And then there are the follow up discussions to these questions. Take my last mania bout. It was mixed with severe anxiety and depression. All of these kicked my OCD into high gear; and when that decides to rear its dangerous side, it includes self-harm. I cut. This last time the cuts were worse than I have done in the past. The discussion that followed the two questions I listed above were necessary but emotionally draining. We go over everything from what I use to do the act to how I feel after I’m done. With the cuts being worse, my therapist was concerned about care of them, so she made me bring aftercare up to my doctor. I did. And because our sessions when this is a topic aren’t fun enough, we discussed said care- make sure to wash with soap and water, put an antibacterial cream on it (she gave me her pick), and keep them covered so they stay clean.

IMPORTANT!!! These questions and discussions are uncomfortable, sensitive topics… and ones that you have to be honest about!! Being dishonest will not help you.

After the initial crisis, the sessions will focus on the aftermath. Guilt. Repercussions. Scars- physical, emotional, mental. Where to go and what to do next.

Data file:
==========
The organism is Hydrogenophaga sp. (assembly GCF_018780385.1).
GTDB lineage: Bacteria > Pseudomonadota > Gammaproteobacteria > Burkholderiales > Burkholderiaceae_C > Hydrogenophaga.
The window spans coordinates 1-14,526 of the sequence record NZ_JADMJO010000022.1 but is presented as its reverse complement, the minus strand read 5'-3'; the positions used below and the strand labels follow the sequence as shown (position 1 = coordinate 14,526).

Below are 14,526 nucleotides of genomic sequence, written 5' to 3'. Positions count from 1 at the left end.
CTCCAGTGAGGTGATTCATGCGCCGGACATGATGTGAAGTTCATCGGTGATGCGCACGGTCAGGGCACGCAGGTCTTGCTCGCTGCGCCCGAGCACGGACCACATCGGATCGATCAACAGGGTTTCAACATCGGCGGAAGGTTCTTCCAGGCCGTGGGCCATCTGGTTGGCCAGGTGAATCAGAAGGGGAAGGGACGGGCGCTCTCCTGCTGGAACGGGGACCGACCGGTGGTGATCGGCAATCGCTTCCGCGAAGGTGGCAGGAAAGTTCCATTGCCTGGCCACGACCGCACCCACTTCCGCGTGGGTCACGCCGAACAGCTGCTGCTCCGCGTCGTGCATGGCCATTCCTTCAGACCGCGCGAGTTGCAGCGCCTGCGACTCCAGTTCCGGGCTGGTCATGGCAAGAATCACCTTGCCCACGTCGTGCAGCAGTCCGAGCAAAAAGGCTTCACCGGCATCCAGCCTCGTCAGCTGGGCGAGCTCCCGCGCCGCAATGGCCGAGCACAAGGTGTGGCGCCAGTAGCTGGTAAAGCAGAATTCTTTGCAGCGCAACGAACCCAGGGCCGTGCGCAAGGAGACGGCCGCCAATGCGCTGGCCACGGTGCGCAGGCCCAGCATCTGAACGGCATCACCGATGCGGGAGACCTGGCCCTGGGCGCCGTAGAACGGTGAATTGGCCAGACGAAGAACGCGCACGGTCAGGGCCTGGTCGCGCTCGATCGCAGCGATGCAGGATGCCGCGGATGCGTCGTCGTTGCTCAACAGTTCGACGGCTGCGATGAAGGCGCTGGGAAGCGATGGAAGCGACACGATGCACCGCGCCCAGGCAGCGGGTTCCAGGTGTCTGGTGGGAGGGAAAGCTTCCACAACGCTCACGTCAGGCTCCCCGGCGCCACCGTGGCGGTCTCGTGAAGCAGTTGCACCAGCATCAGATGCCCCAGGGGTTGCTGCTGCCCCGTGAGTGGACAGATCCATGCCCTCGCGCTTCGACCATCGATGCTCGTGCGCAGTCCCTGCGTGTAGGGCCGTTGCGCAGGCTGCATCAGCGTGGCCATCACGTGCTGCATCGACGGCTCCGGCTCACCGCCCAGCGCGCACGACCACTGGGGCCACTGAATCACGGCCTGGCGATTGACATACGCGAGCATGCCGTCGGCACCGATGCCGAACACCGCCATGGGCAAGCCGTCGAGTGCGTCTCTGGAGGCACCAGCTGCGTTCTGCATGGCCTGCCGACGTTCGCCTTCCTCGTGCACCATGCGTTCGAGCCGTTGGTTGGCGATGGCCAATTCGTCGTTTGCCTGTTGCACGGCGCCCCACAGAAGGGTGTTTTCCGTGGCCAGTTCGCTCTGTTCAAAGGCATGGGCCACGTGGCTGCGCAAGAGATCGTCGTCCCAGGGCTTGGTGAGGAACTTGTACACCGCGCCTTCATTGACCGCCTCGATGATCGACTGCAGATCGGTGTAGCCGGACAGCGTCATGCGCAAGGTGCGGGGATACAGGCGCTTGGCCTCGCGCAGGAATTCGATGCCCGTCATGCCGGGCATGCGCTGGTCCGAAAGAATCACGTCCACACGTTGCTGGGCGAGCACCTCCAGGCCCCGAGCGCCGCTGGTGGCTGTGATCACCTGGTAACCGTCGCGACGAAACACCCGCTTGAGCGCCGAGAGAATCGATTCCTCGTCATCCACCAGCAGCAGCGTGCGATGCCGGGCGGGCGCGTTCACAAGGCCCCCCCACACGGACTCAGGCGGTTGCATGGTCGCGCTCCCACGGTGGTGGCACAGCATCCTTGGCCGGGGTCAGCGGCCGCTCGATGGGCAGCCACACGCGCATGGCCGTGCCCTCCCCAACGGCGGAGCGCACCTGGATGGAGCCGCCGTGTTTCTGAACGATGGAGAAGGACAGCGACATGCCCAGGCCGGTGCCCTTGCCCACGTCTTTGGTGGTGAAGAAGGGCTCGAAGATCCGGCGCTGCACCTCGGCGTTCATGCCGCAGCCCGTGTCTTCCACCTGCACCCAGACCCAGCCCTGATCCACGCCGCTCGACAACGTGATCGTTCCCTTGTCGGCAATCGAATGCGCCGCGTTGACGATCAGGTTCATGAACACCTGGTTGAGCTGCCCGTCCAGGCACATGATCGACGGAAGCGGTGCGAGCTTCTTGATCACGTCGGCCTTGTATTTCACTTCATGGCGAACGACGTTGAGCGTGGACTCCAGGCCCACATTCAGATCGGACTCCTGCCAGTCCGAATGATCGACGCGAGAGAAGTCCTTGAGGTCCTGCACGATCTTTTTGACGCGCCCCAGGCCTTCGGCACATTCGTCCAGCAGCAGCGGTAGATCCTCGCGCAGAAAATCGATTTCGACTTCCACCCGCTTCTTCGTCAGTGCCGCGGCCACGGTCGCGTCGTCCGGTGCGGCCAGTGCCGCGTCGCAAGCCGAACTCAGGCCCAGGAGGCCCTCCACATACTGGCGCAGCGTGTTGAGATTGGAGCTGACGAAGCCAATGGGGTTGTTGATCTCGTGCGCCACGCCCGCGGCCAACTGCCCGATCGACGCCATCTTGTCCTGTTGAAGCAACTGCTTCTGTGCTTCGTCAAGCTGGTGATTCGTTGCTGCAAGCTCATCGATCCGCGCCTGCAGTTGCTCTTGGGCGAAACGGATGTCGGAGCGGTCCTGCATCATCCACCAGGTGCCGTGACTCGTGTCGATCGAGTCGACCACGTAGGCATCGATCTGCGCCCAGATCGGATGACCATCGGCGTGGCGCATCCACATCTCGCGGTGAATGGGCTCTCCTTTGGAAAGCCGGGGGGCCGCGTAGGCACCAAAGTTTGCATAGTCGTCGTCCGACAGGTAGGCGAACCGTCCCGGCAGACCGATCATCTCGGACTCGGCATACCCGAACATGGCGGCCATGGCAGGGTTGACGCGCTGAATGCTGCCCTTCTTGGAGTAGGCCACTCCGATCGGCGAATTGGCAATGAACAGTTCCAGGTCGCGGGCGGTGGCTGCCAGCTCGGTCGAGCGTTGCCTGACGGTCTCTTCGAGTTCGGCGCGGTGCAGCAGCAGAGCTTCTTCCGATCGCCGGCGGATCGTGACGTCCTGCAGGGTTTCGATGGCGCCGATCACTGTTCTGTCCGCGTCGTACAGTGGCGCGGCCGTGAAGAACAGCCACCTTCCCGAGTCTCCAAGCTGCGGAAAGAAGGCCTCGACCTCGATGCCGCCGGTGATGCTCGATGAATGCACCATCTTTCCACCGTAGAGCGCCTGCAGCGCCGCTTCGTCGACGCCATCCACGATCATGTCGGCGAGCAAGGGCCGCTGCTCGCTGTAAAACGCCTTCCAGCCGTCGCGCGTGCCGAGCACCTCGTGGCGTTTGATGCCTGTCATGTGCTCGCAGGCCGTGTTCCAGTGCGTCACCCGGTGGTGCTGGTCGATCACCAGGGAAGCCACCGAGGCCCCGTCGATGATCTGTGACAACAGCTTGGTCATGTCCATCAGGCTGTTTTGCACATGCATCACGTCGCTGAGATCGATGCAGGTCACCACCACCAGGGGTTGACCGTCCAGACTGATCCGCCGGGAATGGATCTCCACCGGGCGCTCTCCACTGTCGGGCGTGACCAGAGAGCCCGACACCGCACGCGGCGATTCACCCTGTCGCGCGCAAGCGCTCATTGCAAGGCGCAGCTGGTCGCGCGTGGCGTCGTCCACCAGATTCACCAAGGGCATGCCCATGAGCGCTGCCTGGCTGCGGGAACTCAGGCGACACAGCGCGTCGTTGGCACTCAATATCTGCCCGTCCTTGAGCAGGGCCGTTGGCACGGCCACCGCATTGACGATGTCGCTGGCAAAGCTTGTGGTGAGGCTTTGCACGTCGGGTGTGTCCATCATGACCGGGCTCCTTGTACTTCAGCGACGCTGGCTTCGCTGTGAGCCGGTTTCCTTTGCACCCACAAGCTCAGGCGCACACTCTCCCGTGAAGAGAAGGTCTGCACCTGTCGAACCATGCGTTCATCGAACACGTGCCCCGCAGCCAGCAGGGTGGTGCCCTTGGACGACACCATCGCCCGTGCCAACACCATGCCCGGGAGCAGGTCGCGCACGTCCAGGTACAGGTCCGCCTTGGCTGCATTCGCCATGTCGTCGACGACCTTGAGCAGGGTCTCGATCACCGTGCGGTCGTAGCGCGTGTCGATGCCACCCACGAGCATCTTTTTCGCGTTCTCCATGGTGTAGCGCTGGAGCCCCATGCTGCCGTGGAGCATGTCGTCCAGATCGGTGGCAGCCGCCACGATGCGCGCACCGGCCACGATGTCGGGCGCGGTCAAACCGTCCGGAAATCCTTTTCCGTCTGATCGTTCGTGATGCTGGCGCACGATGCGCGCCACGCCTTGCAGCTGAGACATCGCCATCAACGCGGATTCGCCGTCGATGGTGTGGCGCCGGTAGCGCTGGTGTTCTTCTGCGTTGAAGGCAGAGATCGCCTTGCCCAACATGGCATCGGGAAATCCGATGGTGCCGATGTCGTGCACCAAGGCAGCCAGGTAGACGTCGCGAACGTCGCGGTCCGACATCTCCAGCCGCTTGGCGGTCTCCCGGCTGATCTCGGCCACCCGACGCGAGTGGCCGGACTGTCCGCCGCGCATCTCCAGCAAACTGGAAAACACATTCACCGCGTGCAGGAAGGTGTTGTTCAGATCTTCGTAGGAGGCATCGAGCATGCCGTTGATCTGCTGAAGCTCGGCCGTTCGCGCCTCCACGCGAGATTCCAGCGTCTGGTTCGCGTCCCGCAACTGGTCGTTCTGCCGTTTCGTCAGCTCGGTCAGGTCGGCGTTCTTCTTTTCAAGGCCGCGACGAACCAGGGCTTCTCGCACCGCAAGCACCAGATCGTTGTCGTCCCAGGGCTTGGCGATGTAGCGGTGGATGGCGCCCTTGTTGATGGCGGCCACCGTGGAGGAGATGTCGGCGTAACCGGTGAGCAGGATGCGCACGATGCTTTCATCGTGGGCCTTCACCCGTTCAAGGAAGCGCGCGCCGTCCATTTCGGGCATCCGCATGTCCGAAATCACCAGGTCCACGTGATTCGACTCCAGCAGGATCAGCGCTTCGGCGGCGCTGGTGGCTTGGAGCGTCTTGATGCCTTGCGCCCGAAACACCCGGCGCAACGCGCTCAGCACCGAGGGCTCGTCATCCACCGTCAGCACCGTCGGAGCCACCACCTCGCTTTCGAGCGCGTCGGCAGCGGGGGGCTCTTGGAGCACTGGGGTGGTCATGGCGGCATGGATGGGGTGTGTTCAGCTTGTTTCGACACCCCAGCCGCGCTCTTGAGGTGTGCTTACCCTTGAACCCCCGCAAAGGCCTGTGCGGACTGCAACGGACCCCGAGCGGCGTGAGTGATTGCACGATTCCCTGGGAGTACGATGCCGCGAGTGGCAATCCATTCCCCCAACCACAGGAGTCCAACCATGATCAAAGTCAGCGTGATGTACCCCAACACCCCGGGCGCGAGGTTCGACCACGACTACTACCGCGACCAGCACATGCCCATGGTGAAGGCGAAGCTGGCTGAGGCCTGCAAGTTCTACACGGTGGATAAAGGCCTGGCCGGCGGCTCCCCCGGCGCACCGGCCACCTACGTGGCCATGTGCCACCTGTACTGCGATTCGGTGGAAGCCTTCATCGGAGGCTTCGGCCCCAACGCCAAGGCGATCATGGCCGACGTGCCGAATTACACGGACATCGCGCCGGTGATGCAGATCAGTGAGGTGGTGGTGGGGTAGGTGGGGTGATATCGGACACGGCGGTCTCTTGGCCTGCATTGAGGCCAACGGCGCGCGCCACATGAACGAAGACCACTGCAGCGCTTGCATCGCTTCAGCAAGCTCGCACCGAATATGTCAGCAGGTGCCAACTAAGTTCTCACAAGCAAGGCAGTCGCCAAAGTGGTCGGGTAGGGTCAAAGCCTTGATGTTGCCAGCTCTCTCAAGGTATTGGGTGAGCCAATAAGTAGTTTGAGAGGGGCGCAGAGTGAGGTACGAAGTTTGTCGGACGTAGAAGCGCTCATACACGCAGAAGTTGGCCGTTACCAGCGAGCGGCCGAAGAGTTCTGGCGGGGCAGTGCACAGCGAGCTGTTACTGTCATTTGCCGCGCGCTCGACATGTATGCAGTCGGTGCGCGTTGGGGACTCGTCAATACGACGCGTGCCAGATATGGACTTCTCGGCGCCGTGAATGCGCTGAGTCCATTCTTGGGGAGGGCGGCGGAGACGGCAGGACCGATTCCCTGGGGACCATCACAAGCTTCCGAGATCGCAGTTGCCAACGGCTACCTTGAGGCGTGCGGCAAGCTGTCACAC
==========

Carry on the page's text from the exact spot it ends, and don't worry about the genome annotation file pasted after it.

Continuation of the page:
Please don’t get the wrong idea. Visits aren’t always so intense. Today, for example, was a great one; and it was also one that I can use to emphasis Diana’s statement. Last summer my therapist and psychiatrist both spoke with me about not returning to work when my episode was over. I trust them. I know they wouldn’t have felt so strongly about it if it wasn’t in my best interest. I followed their advice- despite not wanting to. I hate not working. I loved my job. I love working. Well, towards the end of my session today [with my psychiatrist] she said, “I am so glad you aren’t working anymore. You’ve grown.” I expressed how much I hate not working. Her reply? “I know. That’s why I’m saying it. I know how hard it was for you to go in that direction; and how difficult the adjustment’s been. I’m proud of you.” She went on, after we spoke about why I hate not working and the difference people have noticed, to add, “You’re not getting buried under the pressure that you were continually putting on yourself. That’s a good thing. I promise.”